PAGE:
Prediction: Panthers 20, Bears 16

Three and out: What Ron Rivera likes about Mitchell Trubisky played out this week

10-21ronrivera.jpg
USA TODAY

Three and out: What Ron Rivera likes about Mitchell Trubisky played out this week

Carolina Panthers coach Ron Rivera saw a lot of Mitchell Trubisky last year, with the North Carolina quarterback on TV quite a bit in the Charlotte area. The Panthers, set with Cam Newton, weren’t in the market for a quarterback in the 2017 NFL Draft, but Trubisky nonetheless stood out to the seventh-year Carolina coach and former Super Bowl-winning Bears linebacker. 

For Rivera, more than Trubisky’s arm strength and athleticism jumped off the screen. 

“Leadership,” Rivera pointed to. “When you watch him when he was playing — I love watching guys that either get on their teammates when they’re not doing it or they take accountability when they make a mistake. And you saw that with him.

“… We think the young man has got what it takes. We like who’s he’s gonna become. We do. We think the future can be bright for him. We are big fans here.”

Trubisky took accountability for both of his turnovers against the Minnesota Vikings: The interception Harrison Smith baited him into was certainly his fault, but his sack-strip fumble was more the result of Everson Griffen jumping the snap and blowing past left tackle Charles Leno. Against the Baltimore Ravens, Trubisky also lost a fumble on a sack-strip when cornerback Lardarius Webb hit him and dislodged the ball.

Trubisky’s explanation of that fumble was that he moved off his first read too quickly, causing him to miss Webb making a beeline for him in the backfield. But according to offensive coordinator Dowell Loggains, that fumble wasn’t the quarterback’s fault. 

“That’s because he’s a stud,” Loggains said of Trubisky taking responsibility for it. “We screwed the protection up. We should have been sliding to the guy. The guy should not have been coming free. That’s Mitch taking a bullet that he doesn’t need to take. The reality is he saw the guy coming and tried to get over to the check down quickly but we got to do a better job up front protecting him.”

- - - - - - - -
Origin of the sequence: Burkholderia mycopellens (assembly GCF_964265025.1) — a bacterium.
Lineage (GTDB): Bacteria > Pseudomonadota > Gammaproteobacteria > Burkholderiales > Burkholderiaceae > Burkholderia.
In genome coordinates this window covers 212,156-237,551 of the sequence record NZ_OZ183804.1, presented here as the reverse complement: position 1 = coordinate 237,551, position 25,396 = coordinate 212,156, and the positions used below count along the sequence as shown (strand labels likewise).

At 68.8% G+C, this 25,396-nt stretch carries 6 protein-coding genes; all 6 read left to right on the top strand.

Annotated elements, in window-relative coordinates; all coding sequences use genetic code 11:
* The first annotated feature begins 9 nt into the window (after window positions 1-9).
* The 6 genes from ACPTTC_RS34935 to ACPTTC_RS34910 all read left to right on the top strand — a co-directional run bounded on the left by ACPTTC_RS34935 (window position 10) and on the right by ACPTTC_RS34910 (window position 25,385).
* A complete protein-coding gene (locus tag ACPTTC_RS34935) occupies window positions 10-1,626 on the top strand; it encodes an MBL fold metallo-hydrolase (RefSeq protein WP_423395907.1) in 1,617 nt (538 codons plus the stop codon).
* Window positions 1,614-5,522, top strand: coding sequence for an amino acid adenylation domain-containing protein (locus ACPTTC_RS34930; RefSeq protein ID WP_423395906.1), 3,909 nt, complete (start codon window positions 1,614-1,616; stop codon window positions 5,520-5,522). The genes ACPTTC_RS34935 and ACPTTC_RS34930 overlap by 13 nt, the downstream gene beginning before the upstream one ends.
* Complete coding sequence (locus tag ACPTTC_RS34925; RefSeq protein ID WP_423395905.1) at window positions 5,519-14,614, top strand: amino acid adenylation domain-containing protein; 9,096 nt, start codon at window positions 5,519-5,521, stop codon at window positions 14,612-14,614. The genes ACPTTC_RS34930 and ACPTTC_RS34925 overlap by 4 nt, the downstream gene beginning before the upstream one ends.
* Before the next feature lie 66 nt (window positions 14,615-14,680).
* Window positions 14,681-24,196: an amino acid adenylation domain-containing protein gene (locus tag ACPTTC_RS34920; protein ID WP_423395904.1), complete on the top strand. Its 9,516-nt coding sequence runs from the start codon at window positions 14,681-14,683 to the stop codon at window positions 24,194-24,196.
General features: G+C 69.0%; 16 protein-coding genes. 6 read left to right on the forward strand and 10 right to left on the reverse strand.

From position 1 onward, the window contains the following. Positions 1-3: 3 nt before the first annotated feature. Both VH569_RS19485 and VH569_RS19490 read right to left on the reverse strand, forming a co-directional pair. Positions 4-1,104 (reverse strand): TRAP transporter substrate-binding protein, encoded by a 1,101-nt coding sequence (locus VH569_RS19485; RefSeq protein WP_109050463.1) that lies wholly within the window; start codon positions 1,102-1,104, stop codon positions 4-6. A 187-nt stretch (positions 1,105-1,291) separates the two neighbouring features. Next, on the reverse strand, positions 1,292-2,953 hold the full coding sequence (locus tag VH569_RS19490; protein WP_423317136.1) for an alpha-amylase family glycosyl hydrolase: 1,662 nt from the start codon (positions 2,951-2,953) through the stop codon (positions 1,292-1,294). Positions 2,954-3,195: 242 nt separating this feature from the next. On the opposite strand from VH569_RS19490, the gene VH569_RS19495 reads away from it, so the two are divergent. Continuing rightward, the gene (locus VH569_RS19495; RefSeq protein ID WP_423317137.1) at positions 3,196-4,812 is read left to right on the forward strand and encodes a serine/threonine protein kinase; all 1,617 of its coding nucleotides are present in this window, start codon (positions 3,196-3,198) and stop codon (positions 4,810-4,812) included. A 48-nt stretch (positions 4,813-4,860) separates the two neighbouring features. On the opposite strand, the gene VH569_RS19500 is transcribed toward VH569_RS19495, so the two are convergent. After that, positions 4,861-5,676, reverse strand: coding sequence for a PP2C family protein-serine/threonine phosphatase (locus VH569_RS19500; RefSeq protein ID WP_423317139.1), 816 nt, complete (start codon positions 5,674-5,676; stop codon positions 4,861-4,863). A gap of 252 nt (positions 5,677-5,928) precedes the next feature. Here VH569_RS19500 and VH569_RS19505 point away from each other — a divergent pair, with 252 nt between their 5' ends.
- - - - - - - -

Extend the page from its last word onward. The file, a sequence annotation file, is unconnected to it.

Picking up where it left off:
But that Trubisky was willing to say he was at fault for that fumble plays into why he quickly gained the respect of the Bears’ the locker room. That’s what a quarterback should be doing when speaking to the media after the game — accepting responsibility and deflecting off his teammates, even if he’s not at fault. That kind of stuff doesn’t go unnoticed. 

Stopping Superman

Pernell McPhee offered this goal up for his fellow defensive teammates this week: Make sure Newton stays as Clark Kent on Sunday. 

“He’s a very talented guy, but the only thing I told the defense is let's make him be Cam Newton, not Superman,” McPhee said, referring to Newton’s signature touchdown move. “We don't want him opening up the cape.”

So how does a defense stop Newton from being Superman?

“He’s a very versatile quarterback,” defensive coordinator Vic Fangio said. “Obviously his running the ball, whether it be through his improvising with scrambling on called pass plays, or the called running plays they do have for him, that’s a strength for him. We can’t just focus on stopping that. We’ve gotta stop Cam Newton the passer and the runner. They’ve got good running backs they’re handing it off to and receivers and running backs he’s throwing it to, so you’ve got a total offense to stop.”

One point to note here: Newton threw three interceptions last week against the Philadelphia Eagles and had been picked off eight times this year. A Bears secondary that intercepted Joe Flacco twice last week could have some more shots at takeaways on Sunday. 

High praise

Sunday will mark Thomas Davis’ 156th game in the NFL, with the linebacker playing every one of those with the Carolina Panthers. He played for John Fox from 2005-2010. But where we’re going here is what he had to say about how the Bears run their offense with a rookie quarterback:

“I think this is probably the best running game that we’ve seen from an offense with a rookie quarterback,” Davis said. “You look at some of the other rookies that come in. Teams want to run the ball. But when you look at the physicality and the style of play that this team plays with, I think that really makes the job a lot easier for a young quarterback. So I definitely feel like that physicality in their running game is definitely going to help him out.”

The Bears ran the ball 50 times against a Baltimore Ravens defense that played a lot more Cover-2 than expected. With star linebacker Luke Kuechly out for Sunday, the Bears may try to use a similar strategy, even if Carolina loads the box more than Baltimore did (a little more than once one every three runs by Jordan Howard). 

But if the Bears’ offense is going to have success, it’s going to be behind Howard, Tarik Cohen and an improving offensive line. Maybe Davis’ comments are hyperbole, but he’s also played a lot more football than you and me.